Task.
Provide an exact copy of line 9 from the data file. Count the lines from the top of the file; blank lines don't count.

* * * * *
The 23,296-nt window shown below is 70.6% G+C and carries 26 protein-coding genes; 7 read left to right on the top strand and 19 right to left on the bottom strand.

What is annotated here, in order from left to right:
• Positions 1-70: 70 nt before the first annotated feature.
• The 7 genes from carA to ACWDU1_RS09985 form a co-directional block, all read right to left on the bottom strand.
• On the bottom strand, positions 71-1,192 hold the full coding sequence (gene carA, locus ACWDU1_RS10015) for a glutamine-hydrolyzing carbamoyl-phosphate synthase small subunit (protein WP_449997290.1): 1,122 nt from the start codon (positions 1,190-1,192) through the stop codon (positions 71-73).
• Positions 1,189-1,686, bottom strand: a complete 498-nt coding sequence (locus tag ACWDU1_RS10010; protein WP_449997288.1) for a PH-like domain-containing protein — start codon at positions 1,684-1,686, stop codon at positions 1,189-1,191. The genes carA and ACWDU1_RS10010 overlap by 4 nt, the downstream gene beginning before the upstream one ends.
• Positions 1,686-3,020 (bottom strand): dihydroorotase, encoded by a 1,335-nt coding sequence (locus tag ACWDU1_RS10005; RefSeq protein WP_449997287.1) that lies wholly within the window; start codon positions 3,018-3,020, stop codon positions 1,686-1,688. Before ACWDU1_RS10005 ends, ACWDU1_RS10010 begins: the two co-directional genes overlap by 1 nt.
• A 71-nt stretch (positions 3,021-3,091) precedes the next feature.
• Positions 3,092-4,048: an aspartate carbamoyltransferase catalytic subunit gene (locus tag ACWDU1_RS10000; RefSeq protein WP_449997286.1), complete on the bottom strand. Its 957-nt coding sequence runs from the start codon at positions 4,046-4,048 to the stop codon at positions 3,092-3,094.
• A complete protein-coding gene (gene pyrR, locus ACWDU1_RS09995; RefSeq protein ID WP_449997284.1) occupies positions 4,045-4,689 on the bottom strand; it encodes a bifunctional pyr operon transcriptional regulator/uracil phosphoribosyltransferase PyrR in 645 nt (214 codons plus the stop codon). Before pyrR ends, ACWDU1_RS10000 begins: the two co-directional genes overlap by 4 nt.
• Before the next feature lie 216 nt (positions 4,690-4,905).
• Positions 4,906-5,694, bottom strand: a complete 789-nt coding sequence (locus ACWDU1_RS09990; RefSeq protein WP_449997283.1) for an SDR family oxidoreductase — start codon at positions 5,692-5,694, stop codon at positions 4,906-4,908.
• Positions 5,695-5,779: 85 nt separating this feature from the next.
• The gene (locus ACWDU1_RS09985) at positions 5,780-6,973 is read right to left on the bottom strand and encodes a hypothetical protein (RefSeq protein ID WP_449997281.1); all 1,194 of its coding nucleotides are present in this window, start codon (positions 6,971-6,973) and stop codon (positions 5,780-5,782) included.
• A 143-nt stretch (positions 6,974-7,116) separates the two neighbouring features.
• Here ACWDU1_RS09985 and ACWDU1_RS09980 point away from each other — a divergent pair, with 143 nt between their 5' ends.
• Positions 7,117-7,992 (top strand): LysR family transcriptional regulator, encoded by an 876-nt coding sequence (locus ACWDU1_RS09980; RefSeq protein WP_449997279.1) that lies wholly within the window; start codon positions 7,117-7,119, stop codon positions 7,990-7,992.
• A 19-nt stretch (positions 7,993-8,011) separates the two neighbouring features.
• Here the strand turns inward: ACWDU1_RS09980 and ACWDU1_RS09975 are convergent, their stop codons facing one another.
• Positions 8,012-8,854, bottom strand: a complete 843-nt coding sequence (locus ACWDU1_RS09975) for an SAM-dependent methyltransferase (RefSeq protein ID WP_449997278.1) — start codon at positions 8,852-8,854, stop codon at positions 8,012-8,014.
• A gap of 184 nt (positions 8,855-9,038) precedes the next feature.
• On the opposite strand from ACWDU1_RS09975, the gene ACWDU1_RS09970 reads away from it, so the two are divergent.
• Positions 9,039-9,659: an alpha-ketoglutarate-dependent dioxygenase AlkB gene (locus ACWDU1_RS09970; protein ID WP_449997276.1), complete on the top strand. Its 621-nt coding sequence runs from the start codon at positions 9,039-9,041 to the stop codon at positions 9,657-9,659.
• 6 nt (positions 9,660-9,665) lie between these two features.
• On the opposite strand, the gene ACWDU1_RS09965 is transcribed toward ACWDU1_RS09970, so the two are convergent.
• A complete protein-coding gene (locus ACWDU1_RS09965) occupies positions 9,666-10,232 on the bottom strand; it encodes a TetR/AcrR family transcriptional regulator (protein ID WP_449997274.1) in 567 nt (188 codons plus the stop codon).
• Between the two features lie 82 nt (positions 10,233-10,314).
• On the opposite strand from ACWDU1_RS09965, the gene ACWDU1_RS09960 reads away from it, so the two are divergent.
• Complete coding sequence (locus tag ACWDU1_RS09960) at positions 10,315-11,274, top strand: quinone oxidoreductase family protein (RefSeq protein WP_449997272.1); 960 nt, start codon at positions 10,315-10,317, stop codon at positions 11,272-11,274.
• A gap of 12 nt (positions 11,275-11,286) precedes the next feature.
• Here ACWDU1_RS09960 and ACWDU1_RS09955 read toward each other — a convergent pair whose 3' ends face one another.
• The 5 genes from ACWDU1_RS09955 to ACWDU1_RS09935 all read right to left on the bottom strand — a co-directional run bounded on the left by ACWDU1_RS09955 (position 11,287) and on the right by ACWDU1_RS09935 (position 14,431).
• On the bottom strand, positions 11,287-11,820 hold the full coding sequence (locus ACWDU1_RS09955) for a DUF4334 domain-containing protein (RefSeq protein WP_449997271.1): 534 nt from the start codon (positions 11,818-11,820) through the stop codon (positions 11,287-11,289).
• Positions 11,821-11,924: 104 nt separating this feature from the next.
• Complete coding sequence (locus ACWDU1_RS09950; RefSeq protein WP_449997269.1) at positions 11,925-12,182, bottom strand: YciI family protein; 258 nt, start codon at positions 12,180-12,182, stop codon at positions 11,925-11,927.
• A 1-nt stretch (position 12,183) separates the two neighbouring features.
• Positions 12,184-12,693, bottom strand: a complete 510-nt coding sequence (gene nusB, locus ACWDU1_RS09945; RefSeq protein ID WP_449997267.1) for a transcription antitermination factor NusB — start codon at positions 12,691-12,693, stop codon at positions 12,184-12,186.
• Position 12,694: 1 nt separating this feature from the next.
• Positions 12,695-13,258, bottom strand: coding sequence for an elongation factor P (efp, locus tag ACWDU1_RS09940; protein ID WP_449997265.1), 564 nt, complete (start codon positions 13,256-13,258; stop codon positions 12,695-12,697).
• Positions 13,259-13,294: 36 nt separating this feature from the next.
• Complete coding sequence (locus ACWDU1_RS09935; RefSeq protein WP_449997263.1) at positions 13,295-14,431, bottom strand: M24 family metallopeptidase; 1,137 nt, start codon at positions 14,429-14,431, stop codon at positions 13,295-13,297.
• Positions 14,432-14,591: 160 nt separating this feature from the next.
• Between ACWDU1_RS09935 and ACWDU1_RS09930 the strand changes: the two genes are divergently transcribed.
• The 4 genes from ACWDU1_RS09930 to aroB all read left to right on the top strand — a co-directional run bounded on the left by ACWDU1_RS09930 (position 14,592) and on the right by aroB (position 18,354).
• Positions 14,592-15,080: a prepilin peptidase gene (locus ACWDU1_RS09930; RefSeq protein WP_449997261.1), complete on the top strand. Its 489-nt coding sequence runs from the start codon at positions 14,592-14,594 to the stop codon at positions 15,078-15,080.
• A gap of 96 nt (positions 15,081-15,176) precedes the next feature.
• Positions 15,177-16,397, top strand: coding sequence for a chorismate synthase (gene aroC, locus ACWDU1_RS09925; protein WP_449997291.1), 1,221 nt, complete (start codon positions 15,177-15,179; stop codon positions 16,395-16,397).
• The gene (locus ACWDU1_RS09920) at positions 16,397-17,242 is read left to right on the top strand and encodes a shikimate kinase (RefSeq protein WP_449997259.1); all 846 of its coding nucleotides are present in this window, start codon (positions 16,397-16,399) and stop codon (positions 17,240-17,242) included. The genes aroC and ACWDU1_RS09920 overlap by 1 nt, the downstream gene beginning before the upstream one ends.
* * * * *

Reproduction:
• Positions 3,092-4,048: an aspartate carbamoyltransferase catalytic subunit gene (locus tag ACWDU1_RS10000; RefSeq protein WP_449997286.1), complete on the bottom strand. Its 957-nt coding sequence runs from the start codon at positions 4,046-4,048 to the stop codon at positions 3,092-3,094.